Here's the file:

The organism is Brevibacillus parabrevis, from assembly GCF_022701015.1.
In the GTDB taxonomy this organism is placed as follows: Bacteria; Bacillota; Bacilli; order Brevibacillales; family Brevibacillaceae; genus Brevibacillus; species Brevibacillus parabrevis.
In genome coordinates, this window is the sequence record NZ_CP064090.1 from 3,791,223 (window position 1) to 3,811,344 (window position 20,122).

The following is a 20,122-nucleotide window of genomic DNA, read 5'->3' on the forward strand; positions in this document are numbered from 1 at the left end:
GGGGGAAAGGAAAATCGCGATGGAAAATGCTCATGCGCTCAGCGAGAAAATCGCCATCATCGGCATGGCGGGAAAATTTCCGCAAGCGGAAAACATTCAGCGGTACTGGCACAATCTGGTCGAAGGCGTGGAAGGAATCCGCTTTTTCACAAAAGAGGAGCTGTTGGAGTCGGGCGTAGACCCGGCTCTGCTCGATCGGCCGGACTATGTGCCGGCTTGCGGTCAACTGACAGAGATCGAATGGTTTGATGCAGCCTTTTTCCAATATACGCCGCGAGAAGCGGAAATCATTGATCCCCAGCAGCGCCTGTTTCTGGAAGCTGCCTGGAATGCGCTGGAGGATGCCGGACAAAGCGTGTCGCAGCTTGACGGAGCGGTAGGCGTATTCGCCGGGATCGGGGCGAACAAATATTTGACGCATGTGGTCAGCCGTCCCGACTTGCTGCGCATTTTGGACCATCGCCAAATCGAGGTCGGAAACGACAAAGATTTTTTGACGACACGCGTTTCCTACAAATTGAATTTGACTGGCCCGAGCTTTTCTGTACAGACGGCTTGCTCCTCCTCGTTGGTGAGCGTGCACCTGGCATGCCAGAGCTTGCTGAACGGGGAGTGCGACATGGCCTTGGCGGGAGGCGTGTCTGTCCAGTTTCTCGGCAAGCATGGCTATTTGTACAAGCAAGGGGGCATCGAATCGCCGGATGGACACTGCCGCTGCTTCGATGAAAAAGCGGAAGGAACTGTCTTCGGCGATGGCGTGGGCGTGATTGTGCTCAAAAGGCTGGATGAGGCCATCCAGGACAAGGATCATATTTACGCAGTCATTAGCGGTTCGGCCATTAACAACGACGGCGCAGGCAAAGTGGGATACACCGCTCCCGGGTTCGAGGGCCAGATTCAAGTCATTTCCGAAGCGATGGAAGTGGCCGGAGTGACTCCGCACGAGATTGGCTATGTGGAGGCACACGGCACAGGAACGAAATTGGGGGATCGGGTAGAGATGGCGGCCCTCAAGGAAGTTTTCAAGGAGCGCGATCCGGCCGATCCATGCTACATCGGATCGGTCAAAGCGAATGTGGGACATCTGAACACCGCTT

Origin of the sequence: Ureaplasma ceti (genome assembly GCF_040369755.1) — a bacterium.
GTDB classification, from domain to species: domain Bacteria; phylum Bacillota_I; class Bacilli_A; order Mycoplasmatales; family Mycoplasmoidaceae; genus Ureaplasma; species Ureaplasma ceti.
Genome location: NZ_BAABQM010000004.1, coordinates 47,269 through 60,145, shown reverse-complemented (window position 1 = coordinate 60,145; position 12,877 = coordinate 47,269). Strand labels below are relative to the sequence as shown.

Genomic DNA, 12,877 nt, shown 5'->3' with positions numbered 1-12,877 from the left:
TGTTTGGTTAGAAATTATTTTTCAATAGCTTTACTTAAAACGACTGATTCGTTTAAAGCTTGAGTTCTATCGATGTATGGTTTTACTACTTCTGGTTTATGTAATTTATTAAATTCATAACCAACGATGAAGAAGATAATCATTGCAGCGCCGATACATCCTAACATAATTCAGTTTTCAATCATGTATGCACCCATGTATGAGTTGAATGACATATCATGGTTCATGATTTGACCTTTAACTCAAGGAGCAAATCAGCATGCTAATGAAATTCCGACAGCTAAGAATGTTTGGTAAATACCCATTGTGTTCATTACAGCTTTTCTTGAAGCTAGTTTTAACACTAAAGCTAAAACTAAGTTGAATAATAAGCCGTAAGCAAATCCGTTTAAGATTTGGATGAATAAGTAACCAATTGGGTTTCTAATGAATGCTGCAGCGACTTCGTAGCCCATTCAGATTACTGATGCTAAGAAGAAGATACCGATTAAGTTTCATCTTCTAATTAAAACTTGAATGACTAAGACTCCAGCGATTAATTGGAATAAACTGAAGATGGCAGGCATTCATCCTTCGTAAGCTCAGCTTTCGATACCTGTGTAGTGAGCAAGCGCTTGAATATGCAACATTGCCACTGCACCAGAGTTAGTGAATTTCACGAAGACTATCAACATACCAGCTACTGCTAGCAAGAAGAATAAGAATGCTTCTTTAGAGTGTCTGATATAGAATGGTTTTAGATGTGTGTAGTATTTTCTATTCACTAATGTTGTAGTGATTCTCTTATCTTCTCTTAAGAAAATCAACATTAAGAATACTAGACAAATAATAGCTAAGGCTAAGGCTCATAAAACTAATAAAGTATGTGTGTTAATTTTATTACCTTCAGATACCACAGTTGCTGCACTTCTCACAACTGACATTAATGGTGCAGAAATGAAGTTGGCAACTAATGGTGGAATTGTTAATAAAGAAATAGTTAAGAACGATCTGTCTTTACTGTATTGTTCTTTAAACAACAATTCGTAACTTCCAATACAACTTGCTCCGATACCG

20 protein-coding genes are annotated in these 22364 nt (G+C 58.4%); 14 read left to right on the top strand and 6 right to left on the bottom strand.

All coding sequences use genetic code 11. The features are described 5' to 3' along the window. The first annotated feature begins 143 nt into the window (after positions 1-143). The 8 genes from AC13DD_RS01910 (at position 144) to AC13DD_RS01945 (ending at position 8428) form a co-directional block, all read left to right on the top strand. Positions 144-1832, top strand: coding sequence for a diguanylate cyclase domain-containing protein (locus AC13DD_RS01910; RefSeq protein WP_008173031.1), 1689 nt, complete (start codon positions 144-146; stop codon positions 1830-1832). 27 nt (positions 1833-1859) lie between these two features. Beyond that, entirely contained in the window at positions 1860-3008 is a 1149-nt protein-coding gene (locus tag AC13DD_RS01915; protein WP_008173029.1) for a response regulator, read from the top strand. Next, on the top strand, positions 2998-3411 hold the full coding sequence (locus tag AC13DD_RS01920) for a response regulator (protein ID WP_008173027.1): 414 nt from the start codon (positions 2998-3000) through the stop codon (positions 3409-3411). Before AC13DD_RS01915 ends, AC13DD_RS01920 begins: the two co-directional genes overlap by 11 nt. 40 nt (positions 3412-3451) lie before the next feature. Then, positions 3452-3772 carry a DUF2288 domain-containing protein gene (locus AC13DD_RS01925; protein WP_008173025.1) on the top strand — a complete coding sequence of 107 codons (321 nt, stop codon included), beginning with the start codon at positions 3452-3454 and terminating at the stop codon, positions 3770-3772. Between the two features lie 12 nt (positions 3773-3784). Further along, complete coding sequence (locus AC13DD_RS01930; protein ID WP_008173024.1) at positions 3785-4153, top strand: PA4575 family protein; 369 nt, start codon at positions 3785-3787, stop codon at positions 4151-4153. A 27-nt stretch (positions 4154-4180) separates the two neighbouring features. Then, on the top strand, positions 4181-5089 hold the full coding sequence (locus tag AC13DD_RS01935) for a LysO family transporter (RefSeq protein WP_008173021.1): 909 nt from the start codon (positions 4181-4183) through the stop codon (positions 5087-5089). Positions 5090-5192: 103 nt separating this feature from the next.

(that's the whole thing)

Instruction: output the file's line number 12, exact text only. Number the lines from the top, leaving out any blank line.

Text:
All coding sequences use genetic code 11. The features are described 5' to 3' along the window. The first annotated feature begins 143 nt into the window (after positions 1-143). The 8 genes from AC13DD_RS01910 (at position 144) to AC13DD_RS01945 (ending at position 8428) form a co-directional block, all read left to right on the top strand. Positions 144-1832, top strand: coding sequence for a diguanylate cyclase domain-containing protein (locus AC13DD_RS01910; RefSeq protein WP_008173031.1), 1689 nt, complete (start codon positions 144-146; stop codon positions 1830-1832). 27 nt (positions 1833-1859) lie between these two features. Beyond that, entirely contained in the window at positions 1860-3008 is a 1149-nt protein-coding gene (locus tag AC13DD_RS01915; protein WP_008173029.1) for a response regulator, read from the top strand. Next, on the top strand, positions 2998-3411 hold the full coding sequence (locus tag AC13DD_RS01920) for a response regulator (protein ID WP_008173027.1): 414 nt from the start codon (positions 2998-3000) through the stop codon (positions 3409-3411). Before AC13DD_RS01915 ends, AC13DD_RS01920 begins: the two co-directional genes overlap by 11 nt. 40 nt (positions 3412-3451) lie before the next feature. Then, positions 3452-3772 carry a DUF2288 domain-containing protein gene (locus AC13DD_RS01925; protein WP_008173025.1) on the top strand — a complete coding sequence of 107 codons (321 nt, stop codon included), beginning with the start codon at positions 3452-3454 and terminating at the stop codon, positions 3770-3772. Between the two features lie 12 nt (positions 3773-3784). Further along, complete coding sequence (locus AC13DD_RS01930; protein ID WP_008173024.1) at positions 3785-4153, top strand: PA4575 family protein; 369 nt, start codon at positions 3785-3787, stop codon at positions 4151-4153. A 27-nt stretch (positions 4154-4180) separates the two neighbouring features. Then, on the top strand, positions 4181-5089 hold the full coding sequence (locus tag AC13DD_RS01935) for a LysO family transporter (RefSeq protein WP_008173021.1): 909 nt from the start codon (positions 4181-4183) through the stop codon (positions 5087-5089). Positions 5090-5192: 103 nt separating this feature from the next.